Nov 12, 2012

This Week in Research

Leigh Miller

This Week in Research

HIV Vaccine

Researchers at the University of Western Ontario and Sumagen Canada are one step closer to creating a marketable HIV vaccine. Last week, Dr. Chil-Yong Kang successfully completed the first phase of human clinical trials. The vaccine SAV001-H, is a genetically modified, killed whole-virus vaccine. First, the virus is genetically altered so that it does not cause disease, and then inactivated with chemicals and radiation before it enters the body.

The human immune system works by producing cells that recognize and destroy invaders. When you contract a new virus, it takes time for the body to react and the delay results in illness. However, the virus will be destroyed immediately the next time it enters your system. The closer a vaccine is to the real virus, the more effectively it will prepare the body to defend against that particular attack. The advantage of a whole-virus vaccine like SAV001-H is that it closely mimics the real HIV virus. Because HIV mutates quickly, vaccines containing only parts of the virus are unsuccessful in guarding against the disease.

Patients participating in the phase I trial were already HIV-positive, so the test only proved that the vaccine does not produce adverse side-effects. The next two phases of the trials will test whether the vaccine effectivly prevents HIV infection. Dr. Kang’s lab will conduct the next test phases on volunteer patients who are HIV negative, but who are at high risk of contracting the disease. The researchers will give half the group a placebo, and the other half the vaccine. After several years, researchers will take stock of how many from each group contracted the disease.

Spanish researchers are currently developing another HIV vaccine—MVA-B. Scientists there say that the MVA-B vaccine has the potential to reduce the disease to a chronic mild infection, on par with the herpes virus.

‘Quantum weirdness’ in computer chips

As electronic devices like cell phones shrink every year, the computer chips inside them are shrinking too. Physicists at McGill and General Motors R&D recently published a study in the Proceedings of the National Academy of Sciences on stretching the limit of this trend. Computer chips have gotten so small that some circuits are merely atoms in thickness, and these thin strips of metal are subject to strange phenomena.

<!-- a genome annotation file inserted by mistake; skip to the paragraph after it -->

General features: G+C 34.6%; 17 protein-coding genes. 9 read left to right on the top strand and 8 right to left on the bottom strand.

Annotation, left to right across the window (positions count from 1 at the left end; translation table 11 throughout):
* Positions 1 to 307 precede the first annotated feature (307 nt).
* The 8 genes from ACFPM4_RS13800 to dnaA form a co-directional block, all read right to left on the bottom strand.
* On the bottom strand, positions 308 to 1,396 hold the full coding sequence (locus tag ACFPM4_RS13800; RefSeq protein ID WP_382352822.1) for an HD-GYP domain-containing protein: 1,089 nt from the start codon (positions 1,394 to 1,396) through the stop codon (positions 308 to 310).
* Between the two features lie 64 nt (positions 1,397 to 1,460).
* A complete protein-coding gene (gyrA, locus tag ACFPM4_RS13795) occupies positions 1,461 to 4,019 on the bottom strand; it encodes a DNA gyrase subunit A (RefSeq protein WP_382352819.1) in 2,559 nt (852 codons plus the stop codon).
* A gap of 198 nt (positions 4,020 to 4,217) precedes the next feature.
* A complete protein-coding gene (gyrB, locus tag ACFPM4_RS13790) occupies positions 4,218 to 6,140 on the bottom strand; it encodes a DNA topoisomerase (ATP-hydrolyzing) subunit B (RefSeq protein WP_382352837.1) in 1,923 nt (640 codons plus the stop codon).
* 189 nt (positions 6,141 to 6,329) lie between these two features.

McGill researchers measured the changes in current flowing between two types of metal—tungsten and gold. As the connection between the metals got smaller and smaller, they found that current losses were unexpectedly high after a certain point—a sign that there are challenges ahead for ultra-tiny electronics.

In a recent interview with the McGill Reporter, McGill Professor Peter Grütter, who worked on the experimental side of the research, described the behaviour with an analogy of water flowing through a hose.

“If you keep the water pressure constant, less water comes out as you reduce the diametre of the hose. But if you were to shrink the hose to the size of a straw just two or three atoms in diameter, the outflow would no longer decline at a rate proportional to the hose cross-sectional area; it would vary in a quantized ‘jumpy’ way.”

Researchers often find unusual behaviour as they zoom in on tiny processes; this phenomenon is called ‘quantum weirdness.’ Jesse Maaseen, who works with a McGill Physics research group, used cutting-edge electrical modeling to back up Grütter’s experimental results.

While there are ways to work around quantum weirdness, by carefully choosing materials for example, this research sheds light on a host of new challenges that will face computer designers as we enter the age of nanotechnology.

75-year-old track stars

McGill researchers are in the process of studying elite athletes over the age of 75 for clues on how they have managed to maintain fitness. Tania Taivassalo and Russell Hepple, both associate professors in McGill’s Department of Kinesiology and Physical Education, are in the process of studying athletes like Olga Kotelko—a 93-year-old track star who holds 17 world records in the 90-95 age group. Taivassalo and Hepple will then measure the athletes’ aerobic power (VO2 max), bone density, fat content, and muscle strength and endurance, comparing them with non-athletes in the same age range. The researchers will also measure cognitive ability, hoping to build on recent research that suggests a link between exercise and mental longevity.

Taivassalo and Hepple are interested in discovering how athletes like Kotelko have managed to retain impressive muscle mass. Usually, muscle fibres and the neurons that activate them deteriorate as part of the aging process. It’s possible that Kotelko’s body has a natural resistance to this deterioration that could provide important advances in anti-aging medicine. Using samples of thigh muscles, the researchers will be testing the participants’ mitochondrial function (mitochondria are responsible for energy production at the cellular level), as well as their fat content. Researchers are also combining the athletes’ blood serum with non-athlete muscle, to see if it will improve regeneration.

Athletes from around the world will be participating in the ongoing study, and Taivassalo and Hepple are also looking for non-athletes to continue their work.

Photos: a syringe (, a wormhole (, Olga Kotelko (

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